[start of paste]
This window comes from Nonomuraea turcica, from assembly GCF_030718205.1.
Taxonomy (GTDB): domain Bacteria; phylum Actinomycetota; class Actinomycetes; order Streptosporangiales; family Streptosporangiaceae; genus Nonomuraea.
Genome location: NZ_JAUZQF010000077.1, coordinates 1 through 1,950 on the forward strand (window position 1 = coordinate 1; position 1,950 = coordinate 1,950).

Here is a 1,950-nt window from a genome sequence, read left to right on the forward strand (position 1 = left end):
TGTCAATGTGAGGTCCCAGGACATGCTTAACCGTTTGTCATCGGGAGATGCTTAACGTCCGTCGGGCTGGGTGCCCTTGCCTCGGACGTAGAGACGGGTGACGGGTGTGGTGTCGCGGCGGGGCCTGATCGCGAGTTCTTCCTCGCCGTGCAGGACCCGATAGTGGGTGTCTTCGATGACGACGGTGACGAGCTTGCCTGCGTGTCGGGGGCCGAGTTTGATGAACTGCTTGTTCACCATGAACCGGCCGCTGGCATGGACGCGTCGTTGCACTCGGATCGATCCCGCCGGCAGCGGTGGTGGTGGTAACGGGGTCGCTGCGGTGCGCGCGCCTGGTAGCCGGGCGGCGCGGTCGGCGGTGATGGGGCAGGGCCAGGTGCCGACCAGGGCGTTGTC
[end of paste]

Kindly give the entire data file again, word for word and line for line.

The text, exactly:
This window comes from Nonomuraea turcica, from assembly GCF_030718205.1.
Taxonomy (GTDB): domain Bacteria; phylum Actinomycetota; class Actinomycetes; order Streptosporangiales; family Streptosporangiaceae; genus Nonomuraea.
Genome location: NZ_JAUZQF010000077.1, coordinates 1 through 1,950 on the forward strand (window position 1 = coordinate 1; position 1,950 = coordinate 1,950).

Here is a 1,950-nt window from a genome sequence, read left to right on the forward strand (position 1 = left end):
TGTCAATGTGAGGTCCCAGGACATGCTTAACCGTTTGTCATCGGGAGATGCTTAACGTCCGTCGGGCTGGGTGCCCTTGCCTCGGACGTAGAGACGGGTGACGGGTGTGGTGTCGCGGCGGGGCCTGATCGCGAGTTCTTCCTCGCCGTGCAGGACCCGATAGTGGGTGTCTTCGATGACGACGGTGACGAGCTTGCCTGCGTGTCGGGGGCCGAGTTTGATGAACTGCTTGTTCACCATGAACCGGCCGCTGGCATGGACGCGTCGTTGCACTCGGATCGATCCCGCCGGCAGCGGTGGTGGTGGTAACGGGGTCGCTGCGGTGCGCGCGCCTGGTAGCCGGGCGGCGCGGTCGGCGGTGATGGGGCAGGGCCAGGTGCCGACCAGGGCGTTGTC